Monday, 13 February 2012
A ring of truth
Herewith this week's Closet Thinker: an alternative Valentine, with thanks, as always, to Mio Matsumoto for the lovely illustration.
This is the weekend when journalistic tradition demands that readers are advised to buy suitably romantic items, to wear our hearts on our sleeves and flash rings on our fingers, in readiness for Valentine’s Day. But having gone through the acutely unromantic experience of divorce, I know how unhelpful it is to be urged towards displays of tender coupledom; indeed, it was only three years ago that I spent the evening of February 14th watching ‘The Wrestler’ on DVD with my friend Susan (a double date after her bereavement and my separation), and very therapeutic it was too, seeing Mickey Rourke being slammed into the ground.
That said, I have come to realize that rings are to be treasured, encircling as they do the rituals, romances and losses of a life. Those I wear now are from my mother; on the middle finger of my right hand, a diamond that she was given by her mother-in-law, my Russian grandmother, who brought it as an émigré, fleeing from persecution (a jewel that could be slipped into a pocket, one of the very few valuables her generation carried into safety). And two other maternal inheritances: a delicate coral ring, and a Victorian garnet – the gem clasped in tiny gold hands – in memoriam of her maiden name, Garnett.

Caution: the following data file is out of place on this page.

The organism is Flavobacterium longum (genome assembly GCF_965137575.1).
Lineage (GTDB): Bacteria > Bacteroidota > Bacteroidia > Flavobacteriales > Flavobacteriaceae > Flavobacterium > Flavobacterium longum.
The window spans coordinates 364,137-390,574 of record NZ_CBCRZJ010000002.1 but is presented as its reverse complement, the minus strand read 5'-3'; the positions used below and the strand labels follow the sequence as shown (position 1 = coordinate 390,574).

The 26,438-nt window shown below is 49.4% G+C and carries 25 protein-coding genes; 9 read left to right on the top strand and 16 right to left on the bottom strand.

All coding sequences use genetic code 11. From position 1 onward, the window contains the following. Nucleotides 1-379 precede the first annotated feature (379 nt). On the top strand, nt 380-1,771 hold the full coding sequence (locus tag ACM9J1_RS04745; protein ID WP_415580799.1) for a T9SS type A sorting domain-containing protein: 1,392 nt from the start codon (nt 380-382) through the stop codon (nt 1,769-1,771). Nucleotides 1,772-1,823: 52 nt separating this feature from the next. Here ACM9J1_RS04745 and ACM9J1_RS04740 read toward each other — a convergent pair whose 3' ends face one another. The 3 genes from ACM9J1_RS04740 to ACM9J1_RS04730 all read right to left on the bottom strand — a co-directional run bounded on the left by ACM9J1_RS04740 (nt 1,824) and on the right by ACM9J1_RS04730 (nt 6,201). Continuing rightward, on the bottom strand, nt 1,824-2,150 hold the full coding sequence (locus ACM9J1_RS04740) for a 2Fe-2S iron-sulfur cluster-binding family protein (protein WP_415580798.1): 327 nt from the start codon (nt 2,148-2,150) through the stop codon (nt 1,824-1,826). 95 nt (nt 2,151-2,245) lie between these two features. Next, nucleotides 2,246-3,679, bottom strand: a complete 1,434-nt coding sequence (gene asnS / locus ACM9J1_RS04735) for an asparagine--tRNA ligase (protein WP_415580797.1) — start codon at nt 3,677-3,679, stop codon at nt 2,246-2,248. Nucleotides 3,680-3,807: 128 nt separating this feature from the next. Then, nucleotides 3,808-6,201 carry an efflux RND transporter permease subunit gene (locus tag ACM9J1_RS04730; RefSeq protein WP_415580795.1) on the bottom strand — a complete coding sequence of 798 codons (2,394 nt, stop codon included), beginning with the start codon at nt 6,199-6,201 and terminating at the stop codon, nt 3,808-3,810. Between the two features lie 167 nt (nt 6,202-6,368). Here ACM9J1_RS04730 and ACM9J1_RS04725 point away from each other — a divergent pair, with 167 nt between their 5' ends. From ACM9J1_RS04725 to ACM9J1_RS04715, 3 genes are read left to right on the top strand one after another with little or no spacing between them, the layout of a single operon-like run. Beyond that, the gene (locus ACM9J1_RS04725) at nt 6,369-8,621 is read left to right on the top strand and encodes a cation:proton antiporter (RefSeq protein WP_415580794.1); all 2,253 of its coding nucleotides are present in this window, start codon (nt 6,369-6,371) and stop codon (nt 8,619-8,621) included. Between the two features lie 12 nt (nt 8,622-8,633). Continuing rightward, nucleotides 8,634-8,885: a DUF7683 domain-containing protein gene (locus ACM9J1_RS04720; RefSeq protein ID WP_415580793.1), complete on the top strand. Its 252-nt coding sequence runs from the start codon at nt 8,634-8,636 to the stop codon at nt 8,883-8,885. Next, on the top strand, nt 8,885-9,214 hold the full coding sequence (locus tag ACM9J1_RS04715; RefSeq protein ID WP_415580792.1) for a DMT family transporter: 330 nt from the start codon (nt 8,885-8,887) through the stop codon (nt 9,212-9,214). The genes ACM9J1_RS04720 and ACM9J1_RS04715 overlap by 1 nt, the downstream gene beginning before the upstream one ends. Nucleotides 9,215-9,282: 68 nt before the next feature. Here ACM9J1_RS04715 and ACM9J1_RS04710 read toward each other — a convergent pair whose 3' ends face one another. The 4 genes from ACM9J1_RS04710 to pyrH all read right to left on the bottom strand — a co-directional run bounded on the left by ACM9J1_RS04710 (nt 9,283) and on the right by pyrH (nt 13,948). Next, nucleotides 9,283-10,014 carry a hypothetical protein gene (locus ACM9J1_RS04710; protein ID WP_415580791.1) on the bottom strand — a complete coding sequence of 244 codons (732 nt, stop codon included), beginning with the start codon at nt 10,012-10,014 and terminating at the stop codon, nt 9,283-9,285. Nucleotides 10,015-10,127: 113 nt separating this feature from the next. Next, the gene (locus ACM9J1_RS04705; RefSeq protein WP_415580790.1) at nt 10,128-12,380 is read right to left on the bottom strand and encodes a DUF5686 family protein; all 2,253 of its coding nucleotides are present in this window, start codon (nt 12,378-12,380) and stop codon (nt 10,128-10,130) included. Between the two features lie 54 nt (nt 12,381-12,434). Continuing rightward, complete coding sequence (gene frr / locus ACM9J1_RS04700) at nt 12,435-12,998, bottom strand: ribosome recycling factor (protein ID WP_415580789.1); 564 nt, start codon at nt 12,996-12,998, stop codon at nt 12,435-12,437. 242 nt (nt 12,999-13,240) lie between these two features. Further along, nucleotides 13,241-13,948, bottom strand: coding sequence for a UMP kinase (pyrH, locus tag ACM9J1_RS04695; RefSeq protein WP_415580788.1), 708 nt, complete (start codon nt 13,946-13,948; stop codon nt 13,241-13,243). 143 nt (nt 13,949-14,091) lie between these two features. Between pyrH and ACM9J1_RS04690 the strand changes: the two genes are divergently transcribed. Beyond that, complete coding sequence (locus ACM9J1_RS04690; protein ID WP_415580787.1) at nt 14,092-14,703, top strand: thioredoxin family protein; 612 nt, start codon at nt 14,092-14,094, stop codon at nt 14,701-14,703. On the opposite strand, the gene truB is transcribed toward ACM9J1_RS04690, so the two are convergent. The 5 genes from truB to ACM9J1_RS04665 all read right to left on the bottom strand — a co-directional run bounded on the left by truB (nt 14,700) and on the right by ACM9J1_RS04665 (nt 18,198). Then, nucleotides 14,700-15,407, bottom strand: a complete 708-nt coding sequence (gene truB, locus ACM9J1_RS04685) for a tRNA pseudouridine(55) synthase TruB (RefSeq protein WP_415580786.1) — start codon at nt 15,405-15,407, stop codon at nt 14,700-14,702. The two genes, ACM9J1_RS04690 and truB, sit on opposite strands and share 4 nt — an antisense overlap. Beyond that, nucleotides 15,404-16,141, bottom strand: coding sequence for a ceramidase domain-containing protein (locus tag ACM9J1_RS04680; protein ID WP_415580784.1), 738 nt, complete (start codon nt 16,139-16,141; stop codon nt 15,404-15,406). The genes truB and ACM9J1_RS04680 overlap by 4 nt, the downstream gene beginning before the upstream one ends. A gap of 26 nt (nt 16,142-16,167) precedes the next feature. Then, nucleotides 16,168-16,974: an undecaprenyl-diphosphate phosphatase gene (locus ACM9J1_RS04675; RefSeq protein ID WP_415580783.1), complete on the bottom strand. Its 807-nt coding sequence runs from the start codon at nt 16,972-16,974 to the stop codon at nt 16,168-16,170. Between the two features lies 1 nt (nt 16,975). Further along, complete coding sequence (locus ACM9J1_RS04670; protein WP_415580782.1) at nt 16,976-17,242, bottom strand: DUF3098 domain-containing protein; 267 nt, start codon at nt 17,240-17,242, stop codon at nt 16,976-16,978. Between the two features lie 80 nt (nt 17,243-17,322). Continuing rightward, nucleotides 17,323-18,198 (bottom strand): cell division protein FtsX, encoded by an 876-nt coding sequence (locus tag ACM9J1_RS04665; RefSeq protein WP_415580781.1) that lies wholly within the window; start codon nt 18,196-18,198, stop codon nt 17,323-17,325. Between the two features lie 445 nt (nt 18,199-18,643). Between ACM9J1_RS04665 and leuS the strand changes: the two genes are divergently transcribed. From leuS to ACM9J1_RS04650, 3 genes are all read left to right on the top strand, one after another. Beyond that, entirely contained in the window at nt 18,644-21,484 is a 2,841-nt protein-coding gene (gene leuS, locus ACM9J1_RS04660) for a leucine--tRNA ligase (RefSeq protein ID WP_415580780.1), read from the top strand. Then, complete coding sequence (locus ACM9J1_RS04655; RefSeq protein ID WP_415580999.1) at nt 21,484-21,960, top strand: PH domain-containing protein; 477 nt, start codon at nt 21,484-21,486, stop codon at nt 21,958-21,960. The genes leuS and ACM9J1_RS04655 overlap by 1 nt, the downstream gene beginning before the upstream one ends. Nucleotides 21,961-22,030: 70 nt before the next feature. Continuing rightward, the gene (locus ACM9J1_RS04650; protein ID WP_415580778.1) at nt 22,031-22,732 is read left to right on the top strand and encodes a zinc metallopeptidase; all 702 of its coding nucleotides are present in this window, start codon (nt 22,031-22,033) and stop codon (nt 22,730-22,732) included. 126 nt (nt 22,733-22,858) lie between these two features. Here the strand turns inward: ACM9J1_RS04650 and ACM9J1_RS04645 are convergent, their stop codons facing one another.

My wedding ring is in a safe place – no longer worn, but impossible to forsake (my ex-husband is, after all, the father of our two beloved sons). I didn’t buy myself a divorce ring, although it did occur to me that some sort of ritual might have been appropriate (certainly not a party, but perhaps an emblem to represent the long legal and emotional process). If I were to have wanted a non-Valentine’s piece, I might have found a suitable design by the young British jeweller Claire English; her gold Smouldering Spent Match ring, for example, or a silver Wishbone ring (£225 and £115 respectively, from Elizabeth Galton Studio).
Instead, rather magically, I woke up on Christmas morning to find a moonstone in my stocking; at least a century old, but still shimmering with a silvery gleam. I’m not wearing it quite yet – it is being set in white gold, at John Lawrence jewellers in Hatton Garden (one of those long-standing, traditional workshops that are reminders of the subtle overlaps between the past and the present in the city, and perhaps in an emotional landscape, as well). When the ring is finished, it will be slipped onto my engagement finger; for yes, there is a life after divorce, and beyond Valentine’s Day, as well…